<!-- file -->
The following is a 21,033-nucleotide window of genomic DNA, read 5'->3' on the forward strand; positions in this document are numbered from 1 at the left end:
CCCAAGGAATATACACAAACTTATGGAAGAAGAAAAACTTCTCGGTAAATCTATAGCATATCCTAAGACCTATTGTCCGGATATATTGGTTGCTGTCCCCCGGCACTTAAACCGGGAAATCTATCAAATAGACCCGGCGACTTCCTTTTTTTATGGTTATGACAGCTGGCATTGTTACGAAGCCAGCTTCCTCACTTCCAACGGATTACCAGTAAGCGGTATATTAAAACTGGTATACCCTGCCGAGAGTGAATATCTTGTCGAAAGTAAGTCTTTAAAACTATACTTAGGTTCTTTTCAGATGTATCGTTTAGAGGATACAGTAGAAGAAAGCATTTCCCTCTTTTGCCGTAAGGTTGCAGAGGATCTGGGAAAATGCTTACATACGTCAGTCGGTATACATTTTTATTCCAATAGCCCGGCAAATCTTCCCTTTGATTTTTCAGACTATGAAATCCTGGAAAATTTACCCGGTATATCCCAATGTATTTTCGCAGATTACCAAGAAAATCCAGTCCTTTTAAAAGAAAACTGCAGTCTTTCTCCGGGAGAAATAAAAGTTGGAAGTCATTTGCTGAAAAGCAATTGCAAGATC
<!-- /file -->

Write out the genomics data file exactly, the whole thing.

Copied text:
The following is a 21,033-nucleotide window of genomic DNA, read 5'->3' on the forward strand; positions in this document are numbered from 1 at the left end:
CCCAAGGAATATACACAAACTTATGGAAGAAGAAAAACTTCTCGGTAAATCTATAGCATATCCTAAGACCTATTGTCCGGATATATTGGTTGCTGTCCCCCGGCACTTAAACCGGGAAATCTATCAAATAGACCCGGCGACTTCCTTTTTTTATGGTTATGACAGCTGGCATTGTTACGAAGCCAGCTTCCTCACTTCCAACGGATTACCAGTAAGCGGTATATTAAAACTGGTATACCCTGCCGAGAGTGAATATCTTGTCGAAAGTAAGTCTTTAAAACTATACTTAGGTTCTTTTCAGATGTATCGTTTAGAGGATACAGTAGAAGAAAGCATTTCCCTCTTTTGCCGTAAGGTTGCAGAGGATCTGGGAAAATGCTTACATACGTCAGTCGGTATACATTTTTATTCCAATAGCCCGGCAAATCTTCCCTTTGATTTTTCAGACTATGAAATCCTGGAAAATTTACCCGGTATATCCCAATGTATTTTCGCAGATTACCAAGAAAATCCAGTCCTTTTAAAAGAAAACTGCAGTCTTTCTCCGGGAGAAATAAAAGTTGGAAGTCATTTGCTGAAAAGCAATTGCAAGATC